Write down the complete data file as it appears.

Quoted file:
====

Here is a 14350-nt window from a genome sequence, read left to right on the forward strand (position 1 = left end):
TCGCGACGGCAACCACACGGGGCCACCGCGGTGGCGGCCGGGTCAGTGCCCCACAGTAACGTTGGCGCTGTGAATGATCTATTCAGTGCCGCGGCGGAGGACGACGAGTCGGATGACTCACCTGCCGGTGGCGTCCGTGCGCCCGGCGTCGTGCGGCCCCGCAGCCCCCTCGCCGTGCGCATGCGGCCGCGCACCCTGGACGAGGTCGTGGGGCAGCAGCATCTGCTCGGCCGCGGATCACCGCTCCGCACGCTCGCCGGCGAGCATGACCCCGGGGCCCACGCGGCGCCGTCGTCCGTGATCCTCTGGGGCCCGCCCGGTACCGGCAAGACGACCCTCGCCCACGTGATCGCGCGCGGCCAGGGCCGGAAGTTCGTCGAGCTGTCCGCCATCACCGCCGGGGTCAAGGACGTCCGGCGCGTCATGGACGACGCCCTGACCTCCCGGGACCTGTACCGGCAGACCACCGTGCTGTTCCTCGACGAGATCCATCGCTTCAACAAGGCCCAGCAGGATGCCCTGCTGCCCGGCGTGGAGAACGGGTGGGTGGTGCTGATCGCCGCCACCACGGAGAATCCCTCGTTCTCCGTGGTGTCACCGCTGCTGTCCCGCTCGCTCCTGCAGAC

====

Here is a 14350-nt window from a genome sequence, read left to right on the forward strand (position 1 = left end):
TCGCGACGGCAACCACACGGGGCCACCGCGGTGGCGGCCGGGTCAGTGCCCCACAGTAACGTTGGCGCTGTGAATGATCTATTCAGTGCCGCGGCGGAGGACGACGAGTCGGATGACTCACCTGCCGGTGGCGTCCGTGCGCCCGGCGTCGTGCGGCCCCGCAGCCCCCTCGCCGTGCGCATGCGGCCGCGCACCCTGGACGAGGTCGTGGGGCAGCAGCATCTGCTCGGCCGCGGATCACCGCTCCGCACGCTCGCCGGCGAGCATGACCCCGGGGCCCACGCGGCGCCGTCGTCCGTGATCCTCTGGGGCCCGCCCGGTACCGGCAAGACGACCCTCGCCCACGTGATCGCGCGCGGCCAGGGCCGGAAGTTCGTCGAGCTGTCCGCCATCACCGCCGGGGTCAAGGACGTCCGGCGCGTCATGGACGACGCCCTGACCTCCCGGGACCTGTACCGGCAGACCACCGTGCTGTTCCTCGACGAGATCCATCGCTTCAACAAGGCCCAGCAGGATGCCCTGCTGCCCGGCGTGGAGAACGGGTGGGTGGTGCTGATCGCCGCCACCACGGAGAATCCCTCGTTCTCCGTGGTGTCACCGCTGCTGTCCCGCTCGCTCCTGCAGAC